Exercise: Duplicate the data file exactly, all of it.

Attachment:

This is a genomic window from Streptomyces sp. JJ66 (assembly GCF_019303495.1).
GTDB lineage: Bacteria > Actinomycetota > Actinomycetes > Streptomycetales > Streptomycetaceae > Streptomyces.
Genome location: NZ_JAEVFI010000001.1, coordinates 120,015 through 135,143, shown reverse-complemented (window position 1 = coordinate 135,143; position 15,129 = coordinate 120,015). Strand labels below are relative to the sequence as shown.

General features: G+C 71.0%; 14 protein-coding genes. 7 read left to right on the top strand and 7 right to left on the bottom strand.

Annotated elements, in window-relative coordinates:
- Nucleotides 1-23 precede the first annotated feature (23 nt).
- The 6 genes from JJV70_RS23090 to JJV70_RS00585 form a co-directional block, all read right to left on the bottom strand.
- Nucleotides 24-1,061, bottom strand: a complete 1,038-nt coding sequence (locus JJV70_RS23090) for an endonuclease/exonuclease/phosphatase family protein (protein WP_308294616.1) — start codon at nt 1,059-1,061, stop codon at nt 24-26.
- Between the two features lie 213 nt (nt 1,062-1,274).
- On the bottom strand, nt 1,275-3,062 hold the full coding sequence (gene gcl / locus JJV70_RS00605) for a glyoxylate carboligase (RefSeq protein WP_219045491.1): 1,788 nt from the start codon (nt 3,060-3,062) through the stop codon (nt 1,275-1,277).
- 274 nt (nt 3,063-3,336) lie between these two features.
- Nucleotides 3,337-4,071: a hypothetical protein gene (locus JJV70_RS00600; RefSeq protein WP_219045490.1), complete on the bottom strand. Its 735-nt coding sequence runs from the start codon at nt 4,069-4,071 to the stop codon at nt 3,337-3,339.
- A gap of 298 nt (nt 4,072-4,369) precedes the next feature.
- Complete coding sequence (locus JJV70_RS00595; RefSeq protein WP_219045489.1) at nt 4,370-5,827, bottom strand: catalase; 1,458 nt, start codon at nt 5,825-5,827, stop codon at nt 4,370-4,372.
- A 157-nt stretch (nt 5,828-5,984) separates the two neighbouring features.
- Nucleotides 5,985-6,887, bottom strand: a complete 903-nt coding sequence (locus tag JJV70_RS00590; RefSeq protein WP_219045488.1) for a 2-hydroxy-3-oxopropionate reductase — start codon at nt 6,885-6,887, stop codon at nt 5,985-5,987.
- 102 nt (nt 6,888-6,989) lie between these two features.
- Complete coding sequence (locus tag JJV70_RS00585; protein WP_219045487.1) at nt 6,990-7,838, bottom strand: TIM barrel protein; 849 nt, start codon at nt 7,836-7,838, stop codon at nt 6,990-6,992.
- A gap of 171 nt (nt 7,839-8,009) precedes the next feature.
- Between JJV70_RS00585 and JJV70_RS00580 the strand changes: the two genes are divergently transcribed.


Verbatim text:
This is a genomic window from Streptomyces sp. JJ66 (assembly GCF_019303495.1).
GTDB lineage: Bacteria > Actinomycetota > Actinomycetes > Streptomycetales > Streptomycetaceae > Streptomyces.
Genome location: NZ_JAEVFI010000001.1, coordinates 120,015 through 135,143, shown reverse-complemented (window position 1 = coordinate 135,143; position 15,129 = coordinate 120,015). Strand labels below are relative to the sequence as shown.

General features: G+C 71.0%; 14 protein-coding genes. 7 read left to right on the top strand and 7 right to left on the bottom strand.

Annotated elements, in window-relative coordinates:
- Nucleotides 1-23 precede the first annotated feature (23 nt).
- The 6 genes from JJV70_RS23090 to JJV70_RS00585 form a co-directional block, all read right to left on the bottom strand.
- Nucleotides 24-1,061, bottom strand: a complete 1,038-nt coding sequence (locus JJV70_RS23090) for an endonuclease/exonuclease/phosphatase family protein (protein WP_308294616.1) — start codon at nt 1,059-1,061, stop codon at nt 24-26.
- Between the two features lie 213 nt (nt 1,062-1,274).
- On the bottom strand, nt 1,275-3,062 hold the full coding sequence (gene gcl / locus JJV70_RS00605) for a glyoxylate carboligase (RefSeq protein WP_219045491.1): 1,788 nt from the start codon (nt 3,060-3,062) through the stop codon (nt 1,275-1,277).
- 274 nt (nt 3,063-3,336) lie between these two features.
- Nucleotides 3,337-4,071: a hypothetical protein gene (locus JJV70_RS00600; RefSeq protein WP_219045490.1), complete on the bottom strand. Its 735-nt coding sequence runs from the start codon at nt 4,069-4,071 to the stop codon at nt 3,337-3,339.
- A gap of 298 nt (nt 4,072-4,369) precedes the next feature.
- Complete coding sequence (locus JJV70_RS00595; RefSeq protein WP_219045489.1) at nt 4,370-5,827, bottom strand: catalase; 1,458 nt, start codon at nt 5,825-5,827, stop codon at nt 4,370-4,372.
- A 157-nt stretch (nt 5,828-5,984) separates the two neighbouring features.
- Nucleotides 5,985-6,887, bottom strand: a complete 903-nt coding sequence (locus tag JJV70_RS00590; RefSeq protein WP_219045488.1) for a 2-hydroxy-3-oxopropionate reductase — start codon at nt 6,885-6,887, stop codon at nt 5,985-5,987.
- 102 nt (nt 6,888-6,989) lie between these two features.
- Complete coding sequence (locus tag JJV70_RS00585; protein WP_219045487.1) at nt 6,990-7,838, bottom strand: TIM barrel protein; 849 nt, start codon at nt 7,836-7,838, stop codon at nt 6,990-6,992.
- A gap of 171 nt (nt 7,839-8,009) precedes the next feature.
- Between JJV70_RS00585 and JJV70_RS00580 the strand changes: the two genes are divergently transcribed.